So many classic cocktails are born in the bars of great hotels. The Singapore Sling hails from the famed Raffles Hotel in Singapore, while the Vieux Carré was first stirred at the Hotel Monteleone in New Orleans. The list goes on, and it includes the Suffering Bastard, which was originally conceived as a hangover cure by the bar staff at Cairo’s Shepheard’s Hotel before the property burned to the ground in 1952.
As the story goes, in 1942, Shepheard’s barkeep Joe Scialom was toying with a hangover remedy for troops during World War II. He settled on the Suffering Bastard, smartly employing two liquors with lime juice, aromatic bitters and the stomach-settling powers of ginger beer. The drink was supposedly so popular with its intended audience that troops telegrammed the hotel asking for bulk orders of this liquid fortification to be made and delivered to the front lines. Such a move puts your making this at home and drinking it on your couch in perspective.
Today, the common recipe calls for bourbon and gin, though some reports peg the original as containing brandy instead of bourbon. Both spirits make excellent versions of the drink, but this recipe sticks with whiskey. If you can’t find ginger beer, ginger ale also works. The resulting cocktail won’t be quite as spicy, but it will still contain a thirst-quenching, effervescent quality.
Interestingly, the Suffering Bastard took a left turn in the 1960s, when it became associated with Tiki culture. Recipes of the period, including one by Trader Vic, began to feature rums as the base spirits, accented by orgeat and curaçao liqueur. But if you want to make the original recipe, skip the rum.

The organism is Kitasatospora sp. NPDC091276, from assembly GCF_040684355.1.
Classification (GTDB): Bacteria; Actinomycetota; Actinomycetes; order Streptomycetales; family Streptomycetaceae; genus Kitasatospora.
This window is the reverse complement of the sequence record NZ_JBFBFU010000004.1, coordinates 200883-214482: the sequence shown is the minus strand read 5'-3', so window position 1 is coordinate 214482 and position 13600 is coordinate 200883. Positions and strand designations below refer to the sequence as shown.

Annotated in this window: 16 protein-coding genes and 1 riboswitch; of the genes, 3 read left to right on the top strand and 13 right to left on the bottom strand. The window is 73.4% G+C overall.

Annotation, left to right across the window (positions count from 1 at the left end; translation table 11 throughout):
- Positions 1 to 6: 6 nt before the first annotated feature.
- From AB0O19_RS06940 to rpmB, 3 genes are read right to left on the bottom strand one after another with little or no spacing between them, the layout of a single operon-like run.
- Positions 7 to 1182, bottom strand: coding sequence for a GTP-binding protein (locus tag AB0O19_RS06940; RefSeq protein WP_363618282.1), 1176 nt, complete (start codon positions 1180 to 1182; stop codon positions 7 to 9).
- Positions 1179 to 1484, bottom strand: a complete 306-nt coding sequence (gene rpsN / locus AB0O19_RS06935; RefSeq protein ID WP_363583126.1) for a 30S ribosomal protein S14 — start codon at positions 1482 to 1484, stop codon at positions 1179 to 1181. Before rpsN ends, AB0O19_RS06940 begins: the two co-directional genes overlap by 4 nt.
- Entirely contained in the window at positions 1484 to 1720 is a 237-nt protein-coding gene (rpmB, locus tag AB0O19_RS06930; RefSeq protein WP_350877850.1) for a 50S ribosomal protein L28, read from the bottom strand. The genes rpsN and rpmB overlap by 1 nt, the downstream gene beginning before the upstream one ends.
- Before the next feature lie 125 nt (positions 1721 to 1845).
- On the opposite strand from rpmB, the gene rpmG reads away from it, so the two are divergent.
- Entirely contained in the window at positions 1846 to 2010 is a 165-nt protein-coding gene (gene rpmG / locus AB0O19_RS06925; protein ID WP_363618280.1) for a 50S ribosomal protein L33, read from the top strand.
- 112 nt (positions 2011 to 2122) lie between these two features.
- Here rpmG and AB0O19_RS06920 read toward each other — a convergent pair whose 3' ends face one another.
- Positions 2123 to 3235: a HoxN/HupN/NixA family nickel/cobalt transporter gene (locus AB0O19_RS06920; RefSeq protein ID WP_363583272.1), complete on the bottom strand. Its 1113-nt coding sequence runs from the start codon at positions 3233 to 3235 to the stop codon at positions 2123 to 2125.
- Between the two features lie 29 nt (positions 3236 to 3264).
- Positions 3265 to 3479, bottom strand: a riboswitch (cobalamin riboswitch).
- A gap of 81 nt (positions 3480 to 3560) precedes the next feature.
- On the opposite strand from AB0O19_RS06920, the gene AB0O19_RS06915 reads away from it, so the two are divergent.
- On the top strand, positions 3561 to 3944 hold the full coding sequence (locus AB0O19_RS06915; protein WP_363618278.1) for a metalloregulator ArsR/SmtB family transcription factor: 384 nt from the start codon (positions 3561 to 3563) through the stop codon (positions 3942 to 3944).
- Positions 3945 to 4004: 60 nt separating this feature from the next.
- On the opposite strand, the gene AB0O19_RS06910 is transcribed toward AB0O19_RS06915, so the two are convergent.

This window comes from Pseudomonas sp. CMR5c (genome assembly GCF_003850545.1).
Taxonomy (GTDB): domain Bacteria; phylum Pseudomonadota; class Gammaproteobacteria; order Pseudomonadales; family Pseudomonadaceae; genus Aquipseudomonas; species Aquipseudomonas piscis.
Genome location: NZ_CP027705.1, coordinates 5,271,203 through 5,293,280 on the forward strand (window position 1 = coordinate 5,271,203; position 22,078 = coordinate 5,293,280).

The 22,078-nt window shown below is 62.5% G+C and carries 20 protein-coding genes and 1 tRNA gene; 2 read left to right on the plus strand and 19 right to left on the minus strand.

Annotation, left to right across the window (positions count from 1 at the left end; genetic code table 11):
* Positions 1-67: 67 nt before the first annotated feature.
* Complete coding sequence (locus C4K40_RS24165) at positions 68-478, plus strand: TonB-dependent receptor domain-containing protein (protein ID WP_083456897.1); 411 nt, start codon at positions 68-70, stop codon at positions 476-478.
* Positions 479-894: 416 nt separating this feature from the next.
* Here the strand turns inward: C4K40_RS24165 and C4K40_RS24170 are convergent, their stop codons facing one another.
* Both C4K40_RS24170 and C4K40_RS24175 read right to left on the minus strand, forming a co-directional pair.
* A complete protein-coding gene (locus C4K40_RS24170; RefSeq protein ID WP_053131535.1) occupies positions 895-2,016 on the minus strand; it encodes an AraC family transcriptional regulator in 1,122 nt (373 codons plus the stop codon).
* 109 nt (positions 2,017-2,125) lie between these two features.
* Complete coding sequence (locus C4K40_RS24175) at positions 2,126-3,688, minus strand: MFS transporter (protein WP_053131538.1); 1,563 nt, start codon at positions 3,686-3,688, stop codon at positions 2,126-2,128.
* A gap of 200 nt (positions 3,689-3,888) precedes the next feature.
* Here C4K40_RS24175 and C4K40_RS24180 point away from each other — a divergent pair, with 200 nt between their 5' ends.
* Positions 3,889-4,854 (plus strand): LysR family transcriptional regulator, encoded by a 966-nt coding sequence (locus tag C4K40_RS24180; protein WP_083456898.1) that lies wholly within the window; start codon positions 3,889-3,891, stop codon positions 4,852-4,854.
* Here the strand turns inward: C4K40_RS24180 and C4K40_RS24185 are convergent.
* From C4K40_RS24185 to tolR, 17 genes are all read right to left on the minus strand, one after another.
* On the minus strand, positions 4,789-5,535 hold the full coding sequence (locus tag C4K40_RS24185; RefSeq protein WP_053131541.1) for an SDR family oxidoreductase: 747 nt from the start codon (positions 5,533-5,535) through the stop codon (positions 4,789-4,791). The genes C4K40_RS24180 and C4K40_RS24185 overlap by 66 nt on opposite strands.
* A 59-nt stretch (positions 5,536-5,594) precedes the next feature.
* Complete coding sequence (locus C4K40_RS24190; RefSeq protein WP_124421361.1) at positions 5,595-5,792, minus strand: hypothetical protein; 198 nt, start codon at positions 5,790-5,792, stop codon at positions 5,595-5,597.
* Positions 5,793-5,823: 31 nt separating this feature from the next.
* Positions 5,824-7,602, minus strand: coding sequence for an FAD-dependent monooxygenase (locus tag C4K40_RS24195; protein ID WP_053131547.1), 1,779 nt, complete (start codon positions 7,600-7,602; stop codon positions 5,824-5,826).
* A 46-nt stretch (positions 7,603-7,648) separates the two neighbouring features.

Whichever route you go, this cocktail has stuck around for a reason: It will take away your suffering (although too many of these bastards has been known to increase it). To adjust the drink’s potency—or get a jump on tomorrow’s hangover—simply increase or decrease the amount of ginger beer. Then raise a glass to the troops who enjoyed this elixir—along with the man who created it—and knock one back.
- 1 ounce bourbon
- 1 ounce London dry gin
- 1/2 ounce lime juice, freshly squeezed
- 2 dashes Angostura bitters
- Ginger beer, to top
- Garnish: mint sprig
Add the bourbon, gin, lime juice and bitters into a shaker with ice and shake until well-chilled (about 30 seconds).
Strain into a Collins glass over fresh ice.
Top with the ginger beer.
Garnish with a mint sprig.